Musu and Vandy a modelled cocoa family in Komende village posed for a photo in front of the family house
It is 4:30 pm on a sunny Saturday evening in Komende, a village in Sierra Leone. The Boima family is preparing their evening meal upon their return from the farm.
Each of the seven-member family plays a part in the preparation of supper, in what has become a family ritual. While the father, Vandy Boima, 45, sorts the potato leaves, the mother, Musu Boima, 35 pounds the fish; Fatu,17 the eldest daughter, pounds okra while the eldest son, Lamin, 15, fetches water, and the little members of the family wash the dishes.
The equitable distribution of chores based on sex is uncommon in most rural communities in Sierra Leone, and even less so in rurall villages like Komende, where the Boima family lives.
Traditional practices and gender stereotypes place a heavy burden on women and girls, who contribute to the family farm, assist the family in the production of cocoa and other crops, and in small-scale animal production and business.
About 70% of women are employed in the agriculture sector and provide 75% of the labour along the food value chain, from production and processing to marketing. However, gender inequality, resulting from unequal power relations, including access to and control over productive resources, continue to limit women’s involvement in and benefit from cash crops production. Most women are, therefore, subjugated to performing largely unpaid care work with implications for their general empowerment.
“It was very stressful for my daughters and me. We cook, fetch water and fuelwood, clean and launder clothes. Despite our contribution, we get a small portion from the sales of the cocoa,” says Musu.
Leading by example
Musu’s predicament is gradually changing, thanks to a Gender Model Family (GMF) training Vandy Boima, her husband, participated in in August 2019. The training was organized by Solidaridad and facilitated by SEND Sierra Leone.
During the training, Vandy learned about gender transformative roles such as equity in the distribution of chores among family members irrespective of gender, equity in the distribution of financial resources, and consultation of family members in making key decisions.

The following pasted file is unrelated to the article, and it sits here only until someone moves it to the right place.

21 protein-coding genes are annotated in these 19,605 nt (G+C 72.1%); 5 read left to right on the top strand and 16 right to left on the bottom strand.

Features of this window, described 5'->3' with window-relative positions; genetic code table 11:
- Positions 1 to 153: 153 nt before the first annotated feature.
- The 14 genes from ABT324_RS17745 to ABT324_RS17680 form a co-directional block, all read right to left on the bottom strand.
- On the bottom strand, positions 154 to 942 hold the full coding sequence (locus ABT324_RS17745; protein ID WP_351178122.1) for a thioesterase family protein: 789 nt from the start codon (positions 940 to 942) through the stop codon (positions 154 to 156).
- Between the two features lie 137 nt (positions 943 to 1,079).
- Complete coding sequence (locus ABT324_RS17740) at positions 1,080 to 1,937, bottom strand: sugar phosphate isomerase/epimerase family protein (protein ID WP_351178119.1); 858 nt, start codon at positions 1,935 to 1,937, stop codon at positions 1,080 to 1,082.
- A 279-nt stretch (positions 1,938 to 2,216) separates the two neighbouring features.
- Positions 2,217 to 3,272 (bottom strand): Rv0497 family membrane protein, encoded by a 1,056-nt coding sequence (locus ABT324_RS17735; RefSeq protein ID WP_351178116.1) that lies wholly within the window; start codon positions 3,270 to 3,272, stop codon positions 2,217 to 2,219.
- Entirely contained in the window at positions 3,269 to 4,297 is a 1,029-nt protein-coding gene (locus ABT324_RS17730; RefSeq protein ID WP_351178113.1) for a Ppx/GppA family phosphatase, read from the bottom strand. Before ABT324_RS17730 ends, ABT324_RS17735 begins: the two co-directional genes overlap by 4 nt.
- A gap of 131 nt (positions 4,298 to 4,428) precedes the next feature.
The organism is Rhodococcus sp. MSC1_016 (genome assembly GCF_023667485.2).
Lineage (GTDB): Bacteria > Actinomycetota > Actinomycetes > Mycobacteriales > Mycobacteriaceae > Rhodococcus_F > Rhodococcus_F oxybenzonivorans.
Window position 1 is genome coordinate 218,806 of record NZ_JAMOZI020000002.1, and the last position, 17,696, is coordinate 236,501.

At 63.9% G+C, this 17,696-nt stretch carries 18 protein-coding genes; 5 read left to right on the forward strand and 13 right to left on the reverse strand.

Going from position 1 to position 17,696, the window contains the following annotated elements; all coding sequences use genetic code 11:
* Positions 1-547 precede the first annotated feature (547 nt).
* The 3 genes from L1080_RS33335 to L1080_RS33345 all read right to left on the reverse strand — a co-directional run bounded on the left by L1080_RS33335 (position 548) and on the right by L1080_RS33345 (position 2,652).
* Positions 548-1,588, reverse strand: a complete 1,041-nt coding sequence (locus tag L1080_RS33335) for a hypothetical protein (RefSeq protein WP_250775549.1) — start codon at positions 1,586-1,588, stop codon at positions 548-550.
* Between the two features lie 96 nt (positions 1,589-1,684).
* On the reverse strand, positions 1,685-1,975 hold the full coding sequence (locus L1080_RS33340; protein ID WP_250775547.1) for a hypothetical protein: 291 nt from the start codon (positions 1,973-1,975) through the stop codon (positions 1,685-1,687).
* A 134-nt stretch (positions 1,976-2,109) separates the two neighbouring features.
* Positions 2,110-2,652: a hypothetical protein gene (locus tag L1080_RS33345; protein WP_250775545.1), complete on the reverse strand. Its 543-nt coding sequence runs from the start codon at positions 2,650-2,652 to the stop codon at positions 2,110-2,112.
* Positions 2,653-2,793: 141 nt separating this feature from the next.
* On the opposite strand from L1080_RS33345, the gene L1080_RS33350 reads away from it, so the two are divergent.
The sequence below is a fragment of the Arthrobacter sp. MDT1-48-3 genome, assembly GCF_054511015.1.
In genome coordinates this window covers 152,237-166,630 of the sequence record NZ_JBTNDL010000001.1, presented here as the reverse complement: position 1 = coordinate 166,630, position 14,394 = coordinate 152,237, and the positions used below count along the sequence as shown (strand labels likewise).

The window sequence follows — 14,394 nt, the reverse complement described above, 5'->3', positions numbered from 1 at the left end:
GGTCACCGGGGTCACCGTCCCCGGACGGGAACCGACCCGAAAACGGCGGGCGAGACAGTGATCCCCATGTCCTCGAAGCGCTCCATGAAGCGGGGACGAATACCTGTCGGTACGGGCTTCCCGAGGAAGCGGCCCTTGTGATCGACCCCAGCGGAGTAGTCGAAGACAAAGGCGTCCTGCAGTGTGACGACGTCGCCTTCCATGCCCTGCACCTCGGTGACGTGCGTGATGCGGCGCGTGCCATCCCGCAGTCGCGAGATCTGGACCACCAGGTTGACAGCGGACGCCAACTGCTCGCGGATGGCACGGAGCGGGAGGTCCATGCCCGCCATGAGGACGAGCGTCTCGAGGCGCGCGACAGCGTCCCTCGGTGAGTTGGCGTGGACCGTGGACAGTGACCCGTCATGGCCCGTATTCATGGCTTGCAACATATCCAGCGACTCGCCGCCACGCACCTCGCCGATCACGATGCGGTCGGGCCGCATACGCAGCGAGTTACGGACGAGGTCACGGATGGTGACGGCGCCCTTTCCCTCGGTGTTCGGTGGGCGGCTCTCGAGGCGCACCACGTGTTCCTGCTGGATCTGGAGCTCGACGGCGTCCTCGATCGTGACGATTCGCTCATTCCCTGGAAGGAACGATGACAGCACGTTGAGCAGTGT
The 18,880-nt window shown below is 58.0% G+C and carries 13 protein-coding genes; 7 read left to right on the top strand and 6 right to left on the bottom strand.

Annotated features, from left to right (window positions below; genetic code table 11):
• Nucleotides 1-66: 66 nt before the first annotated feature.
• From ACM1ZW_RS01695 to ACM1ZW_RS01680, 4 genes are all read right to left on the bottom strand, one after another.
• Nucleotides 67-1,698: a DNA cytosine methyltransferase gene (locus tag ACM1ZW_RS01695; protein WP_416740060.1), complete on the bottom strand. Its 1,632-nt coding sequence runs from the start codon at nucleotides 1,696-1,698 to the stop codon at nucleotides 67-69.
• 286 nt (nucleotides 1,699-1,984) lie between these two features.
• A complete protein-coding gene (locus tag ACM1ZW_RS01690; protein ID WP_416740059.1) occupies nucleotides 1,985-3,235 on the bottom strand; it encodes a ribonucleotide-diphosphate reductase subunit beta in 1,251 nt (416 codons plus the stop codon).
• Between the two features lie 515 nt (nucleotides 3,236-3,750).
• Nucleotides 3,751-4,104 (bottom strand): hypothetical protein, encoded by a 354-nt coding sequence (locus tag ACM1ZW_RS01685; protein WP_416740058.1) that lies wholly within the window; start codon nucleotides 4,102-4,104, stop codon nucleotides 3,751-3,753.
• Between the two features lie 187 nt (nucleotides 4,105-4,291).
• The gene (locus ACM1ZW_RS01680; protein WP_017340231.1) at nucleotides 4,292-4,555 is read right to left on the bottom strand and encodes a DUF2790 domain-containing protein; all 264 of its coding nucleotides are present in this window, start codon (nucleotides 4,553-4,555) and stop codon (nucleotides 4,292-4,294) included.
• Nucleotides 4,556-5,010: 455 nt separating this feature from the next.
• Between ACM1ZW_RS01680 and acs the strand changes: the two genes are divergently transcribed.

Mohamed Jalloh, the lead facilitator from SEND, notes that the model family is made up of families that want to be a model for change and transformation in society by challenging traditional notions of gender roles and responsibilities.
When gender norms are transformed through the promotion of the model family concept, there will be an increased partnership between men and women for inclusive family and community development” - Mohamed Jalloh
For Musu, the Gender Model Family training her husband participated in has changed her family. “After the training, cooking, fetching water and fuelwood, cleaning and laundering clothes are evenly distributed among boys and girls. It has reduced the heavy workload on us. We appreciate Solidaridad for that,” says Musu with a beaming smile.
The Boima family prepares potato leaves sauce as part of their regular Saturday dinner @ Solidaridad/ Sierra Leone
The Gender Model Family training is aligned to Solidaridad's strategic objectives of promoting gender-inclusive communities while working with farmers and key institutions to protect gender-transformative roles for women and men to control resources jointly or individually.
Taking steps towards change
Solidaridad’s Programme Manager for Cocoa in Sierra Leone, Lunseni Kappia said that the model family training has strengthened harmony within families and communities and has significantly changed traditional definitions of gender roles and responsibilities in the community. “Solidaridad believes that when roles and responsibilities are evenly distributed, neither the man nor the woman will exert power over the other, but would make decisions together and share their resources and benefits. This has a ripple effect on the community for inclusive development.”
In 2019, Solidaridad organized the Gender Model Family training in 72 cocoa-growing communities in the Kenema and Kailahun districts of Sierra Leone. Over 5,000 cocoa farmers participated. The training is slowly changing cultural roles and responsibilities in the family setting and increasing partnership between men and women for inclusive development.